One May evening in 1817 a young builder called Abraham Thornton met 20-year-old Mary Ashford at a dance. Mary’s body was found the next morning, she had drowned in a pit. Abraham was soon charged with murder and rape. Though those involved didn’t yet know it, this was to be a case to go down in history; the last ever legal claim for a trial by battle.
Mary, who was a housekeeper to her uncle had left the dance at The Three Tuns pub with her friend Hannah Cox and Abraham Thornton at about 11 o’clock in the evening. Hannah walked a little way with the pair and then left Mary with Abraham. Mary had made an excuse to go in the direction of her grandfather’s house rather than back to Erdington with Hannah.
Around 3am a local labourer saw Abraham leaving a friend’s house with a woman who was covering her face – probably Mary. At 4am Hannah was woken up by Mary looking for her work clothes which she had left at Hannah’s house. She said she had to rush to get home before her uncle left for the market. A man saw her walking quickly in the direction of her uncle’s house shortly after this. Her body was discovered at 6am.
Prints on the field around the pit showed a man and woman had walked up to pit and only a man had walked back. Many of those who gathered around the pit in the early morning knew Mary and set about trying to find out who she had left the party with. Soon, Abraham Thornton was arrested.
Abraham was discovered with blood on his underwear. Mary has two laceration in the genital area and an examination determined she had been a virgin before that evening. Abraham admitted to sleeping with Mary but not to murder. The police man who first interrogated him didn’t take notes and couldn’t recall much of the interview later on.
Public feeling was heavily against Abraham Thornton, yet he was acquitted of both charges. He called eleven witnesses which placed him away from the scene at the time Mary was being drowned. Medical evidence said her injuries could be from consensual sex. The jury decided in six minutes.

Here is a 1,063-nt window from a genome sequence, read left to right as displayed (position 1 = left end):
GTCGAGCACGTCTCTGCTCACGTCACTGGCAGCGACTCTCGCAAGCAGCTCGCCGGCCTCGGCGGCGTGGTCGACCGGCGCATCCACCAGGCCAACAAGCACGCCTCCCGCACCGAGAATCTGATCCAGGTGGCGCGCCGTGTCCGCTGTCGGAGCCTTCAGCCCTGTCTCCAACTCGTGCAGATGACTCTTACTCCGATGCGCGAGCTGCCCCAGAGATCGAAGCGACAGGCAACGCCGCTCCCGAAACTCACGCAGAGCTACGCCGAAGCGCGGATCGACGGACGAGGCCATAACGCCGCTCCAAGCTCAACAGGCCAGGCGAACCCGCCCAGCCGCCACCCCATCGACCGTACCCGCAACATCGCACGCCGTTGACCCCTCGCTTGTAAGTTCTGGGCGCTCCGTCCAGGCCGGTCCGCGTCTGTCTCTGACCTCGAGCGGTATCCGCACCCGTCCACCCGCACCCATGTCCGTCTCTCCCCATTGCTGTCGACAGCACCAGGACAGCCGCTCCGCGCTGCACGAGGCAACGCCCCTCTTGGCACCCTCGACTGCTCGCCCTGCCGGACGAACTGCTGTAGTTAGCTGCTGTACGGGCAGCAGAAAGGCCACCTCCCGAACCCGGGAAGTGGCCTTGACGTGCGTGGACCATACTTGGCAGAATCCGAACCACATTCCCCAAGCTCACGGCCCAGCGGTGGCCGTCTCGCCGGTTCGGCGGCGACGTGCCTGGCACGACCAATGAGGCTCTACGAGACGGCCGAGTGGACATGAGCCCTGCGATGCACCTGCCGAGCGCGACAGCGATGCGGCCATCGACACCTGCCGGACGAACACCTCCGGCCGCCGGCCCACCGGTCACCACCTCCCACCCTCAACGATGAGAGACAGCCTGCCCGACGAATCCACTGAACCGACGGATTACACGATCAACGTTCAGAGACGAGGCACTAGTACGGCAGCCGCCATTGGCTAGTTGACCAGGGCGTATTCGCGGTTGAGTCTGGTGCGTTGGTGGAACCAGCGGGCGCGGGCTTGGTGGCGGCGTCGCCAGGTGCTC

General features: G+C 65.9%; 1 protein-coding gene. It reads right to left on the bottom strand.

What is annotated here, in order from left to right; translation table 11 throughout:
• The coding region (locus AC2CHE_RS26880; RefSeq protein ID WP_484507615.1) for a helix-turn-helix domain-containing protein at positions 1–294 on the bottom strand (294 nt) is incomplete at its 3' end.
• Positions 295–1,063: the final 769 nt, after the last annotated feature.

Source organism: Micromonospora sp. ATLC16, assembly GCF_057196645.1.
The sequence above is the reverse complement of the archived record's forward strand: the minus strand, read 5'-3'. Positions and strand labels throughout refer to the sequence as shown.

Mary Ashford’s brother, William, appealed. When the case went to Westminster Hall Abraham pleaded ‘Not guilty; and I am ready to defend the same with my body’. He threw down – as a gauge of battle – an antique gauntlet without fingers or a thumb, of white tanned skin ornamented with silk fringes and sewn work with leather fastenings. The other, he put on his own hand.
William’s solicitor had heard rumours that this would happen. He wrote, worried to his clerk:
it seems the Appellee [Abraham] has the option of waging Battle and of challenging the Appellor [William] in single combat ….It is rumoured here that is the plea intended to be set up by the Def. and unless we can devise any means by arguement [sic] to induce the Court not to allow it, I am very apprehensive our poor little Knight will never be able to contend the Battle with his brutish opponent
According to ancient law not used in England since the 15th century Abraham would win if he killed William, if he could fight him from sunrise to sunset, or if William declared himself beaten.
William did not pick up the gauntlet and despite his solicitor’s best efforts the judge upheld Abraham’s right to issue the challenge. William could choose to meet Abraham in battle or to drop the charge, he chose the latter and the case ended.
We are delivering the law as it is, and not as we wish it to be, and therefore we must pronounce our judgment, that the battle must take place.
The scandal led to the abolishment of trial by battle in June 1819. The bill was rushed through quickly, rumour has it that another defendant had followed in Abraham’s footsteps and requested trial by battle. Though trial by battle hadn’t actually occurred for about 400 years, it was a practise the justice system wanted to erase once and for all.